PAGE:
South Carolina Ports Authority reported a fiscal year-to-date container
volume record of over 1.4 million twenty-foot equivalent container units
(TEU) handled since July.
SCPA moved 168,480 TEUs during the month of February, which
drove a fiscal year-over-year container volume increase of 1.07 percent.
"Our container volumes are on track leading into spring,
which is generally a strong season for the Port," said Jim Newsome, SCPA
president and CEO. "It is an exciting and busy time for the Port,
having just received two new neo-Panamax cranes and celebrated the
beginning of construction on the Charleston Harbor Deepening Project. We
look forward to the next milestone, the opening of Inland Port Dillon,
As measured by the total number of boxes handled, SCPA moved
95,280 pier containers last month for a total of 795,951 containers
fiscal year to date.
Inland Port Greer also achieved a fiscal year-to-date record,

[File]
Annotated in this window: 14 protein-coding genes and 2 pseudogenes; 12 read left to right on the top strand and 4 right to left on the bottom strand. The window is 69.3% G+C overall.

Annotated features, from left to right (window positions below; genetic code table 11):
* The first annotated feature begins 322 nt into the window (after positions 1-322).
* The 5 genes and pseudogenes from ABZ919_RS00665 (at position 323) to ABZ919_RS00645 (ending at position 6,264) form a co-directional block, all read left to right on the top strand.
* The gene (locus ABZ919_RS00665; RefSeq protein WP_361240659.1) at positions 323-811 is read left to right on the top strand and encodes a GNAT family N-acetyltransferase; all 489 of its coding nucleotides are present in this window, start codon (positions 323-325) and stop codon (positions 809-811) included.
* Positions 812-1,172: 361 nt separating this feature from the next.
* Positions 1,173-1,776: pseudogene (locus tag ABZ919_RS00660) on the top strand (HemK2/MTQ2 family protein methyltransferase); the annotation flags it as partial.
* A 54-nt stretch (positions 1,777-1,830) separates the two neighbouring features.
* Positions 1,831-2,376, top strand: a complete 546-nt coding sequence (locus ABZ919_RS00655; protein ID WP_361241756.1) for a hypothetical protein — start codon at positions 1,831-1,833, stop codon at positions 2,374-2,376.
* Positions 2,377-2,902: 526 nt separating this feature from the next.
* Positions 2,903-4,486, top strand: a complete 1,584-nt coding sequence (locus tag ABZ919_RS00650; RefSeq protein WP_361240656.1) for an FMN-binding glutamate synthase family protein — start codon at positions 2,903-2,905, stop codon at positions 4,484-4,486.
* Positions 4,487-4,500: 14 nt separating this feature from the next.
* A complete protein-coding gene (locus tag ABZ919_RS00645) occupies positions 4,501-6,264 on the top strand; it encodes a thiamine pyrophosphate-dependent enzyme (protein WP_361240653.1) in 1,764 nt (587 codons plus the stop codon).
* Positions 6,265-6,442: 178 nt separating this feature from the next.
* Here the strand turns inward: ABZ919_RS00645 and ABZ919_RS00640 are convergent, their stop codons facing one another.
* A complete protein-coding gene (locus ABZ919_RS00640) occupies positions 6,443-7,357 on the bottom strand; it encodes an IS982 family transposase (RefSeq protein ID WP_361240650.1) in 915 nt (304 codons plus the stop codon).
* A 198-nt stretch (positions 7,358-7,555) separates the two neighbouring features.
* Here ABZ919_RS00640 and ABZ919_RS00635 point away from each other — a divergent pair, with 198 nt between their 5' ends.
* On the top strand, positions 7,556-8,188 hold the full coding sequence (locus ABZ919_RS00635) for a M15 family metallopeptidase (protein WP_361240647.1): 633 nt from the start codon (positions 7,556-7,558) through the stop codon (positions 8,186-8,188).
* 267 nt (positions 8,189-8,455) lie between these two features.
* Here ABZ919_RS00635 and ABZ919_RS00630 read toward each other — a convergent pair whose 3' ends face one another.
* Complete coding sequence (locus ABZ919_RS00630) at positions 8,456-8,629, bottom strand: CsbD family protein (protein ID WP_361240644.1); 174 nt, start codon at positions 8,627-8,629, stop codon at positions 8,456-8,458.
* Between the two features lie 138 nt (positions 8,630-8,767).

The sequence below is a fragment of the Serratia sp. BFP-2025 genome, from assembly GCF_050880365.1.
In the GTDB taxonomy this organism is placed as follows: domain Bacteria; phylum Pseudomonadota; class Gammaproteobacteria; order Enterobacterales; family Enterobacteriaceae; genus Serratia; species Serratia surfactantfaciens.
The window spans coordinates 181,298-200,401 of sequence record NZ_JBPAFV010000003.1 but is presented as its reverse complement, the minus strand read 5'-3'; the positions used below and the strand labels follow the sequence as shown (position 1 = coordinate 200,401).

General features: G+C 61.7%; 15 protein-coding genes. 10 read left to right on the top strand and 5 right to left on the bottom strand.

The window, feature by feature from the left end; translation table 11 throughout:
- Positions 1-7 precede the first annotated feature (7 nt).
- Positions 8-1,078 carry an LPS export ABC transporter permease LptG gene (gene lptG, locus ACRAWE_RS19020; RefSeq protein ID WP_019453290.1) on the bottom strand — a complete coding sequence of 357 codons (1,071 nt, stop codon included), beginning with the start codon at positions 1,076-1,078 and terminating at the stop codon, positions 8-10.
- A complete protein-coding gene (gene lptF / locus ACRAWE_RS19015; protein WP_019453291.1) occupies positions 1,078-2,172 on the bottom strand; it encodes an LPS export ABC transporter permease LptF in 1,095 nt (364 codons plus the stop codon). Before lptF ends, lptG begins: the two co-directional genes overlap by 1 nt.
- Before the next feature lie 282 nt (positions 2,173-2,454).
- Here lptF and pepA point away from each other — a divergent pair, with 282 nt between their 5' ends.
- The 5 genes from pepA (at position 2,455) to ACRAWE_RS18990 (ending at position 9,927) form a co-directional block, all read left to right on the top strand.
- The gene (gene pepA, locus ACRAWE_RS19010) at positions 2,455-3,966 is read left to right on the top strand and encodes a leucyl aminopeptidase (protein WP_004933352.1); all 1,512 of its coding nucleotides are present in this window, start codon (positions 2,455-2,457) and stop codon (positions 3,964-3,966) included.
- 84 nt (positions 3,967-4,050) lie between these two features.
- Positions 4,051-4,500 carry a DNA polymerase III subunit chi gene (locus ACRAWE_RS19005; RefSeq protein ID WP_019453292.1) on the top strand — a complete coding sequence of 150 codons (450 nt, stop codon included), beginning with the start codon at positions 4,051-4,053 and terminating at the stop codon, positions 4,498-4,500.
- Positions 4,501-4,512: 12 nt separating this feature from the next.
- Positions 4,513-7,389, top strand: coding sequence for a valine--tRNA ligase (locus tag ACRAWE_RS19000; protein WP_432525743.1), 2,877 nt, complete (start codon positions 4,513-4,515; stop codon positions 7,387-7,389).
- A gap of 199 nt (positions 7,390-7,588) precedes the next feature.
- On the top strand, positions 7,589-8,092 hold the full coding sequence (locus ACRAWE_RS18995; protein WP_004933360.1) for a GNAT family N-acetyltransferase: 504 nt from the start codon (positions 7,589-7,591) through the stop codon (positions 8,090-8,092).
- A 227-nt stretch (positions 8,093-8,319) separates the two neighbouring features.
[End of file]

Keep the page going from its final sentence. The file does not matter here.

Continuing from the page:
handling 10,440 rail moves in February. The facility's fiscal
year-to-date volumes are nearly 5 percent higher than last year, with
76,748 rail moves handled since July.
In non-containerized cargo, SCPA's Charleston breakbulk
facilities handled 67,173 pier tons in February for a total of 476,219
tons since the fiscal year began. Over 22,000 finished vehicles crossed
the docks in February, an increase of 1 percent over the same month last
year, and 140,275 vehicles have been handled by SCPA fiscal year to
Charleston Harbor Deepening Construction
At a ceremony held earlier in March, officials celebrated the
beginning of construction on the Charleston Harbor Deepening Project to
"It is a monumental accomplishment to begin construction on
the Charleston Deepening Project, which make Charleston the deepest port
on the East Coast at a time when deep and wide shipping channels are
necessary," Newsome said. "The container shipping industry today is
dominated by big ships, and ports must adapt to handle them in order to
remain competitive. Our project will be completed just ten years from
its initial conception in 2010, enabling
Charleston to serve the fastest growing region in the country
with the ability to handle ships fully-loaded with heavy export goods."
The U.S. Army Corps of Engineers, Charleston District awarded the first
two construction contracts last fall, which together provide for the
deepening of the more than 20 miles long Charleston Harbor Entrance
Channel to 54 feet. Including the dredging of the upper and lower
harbors to 52 feet, the project is expected to achieve significant
completion by 2020.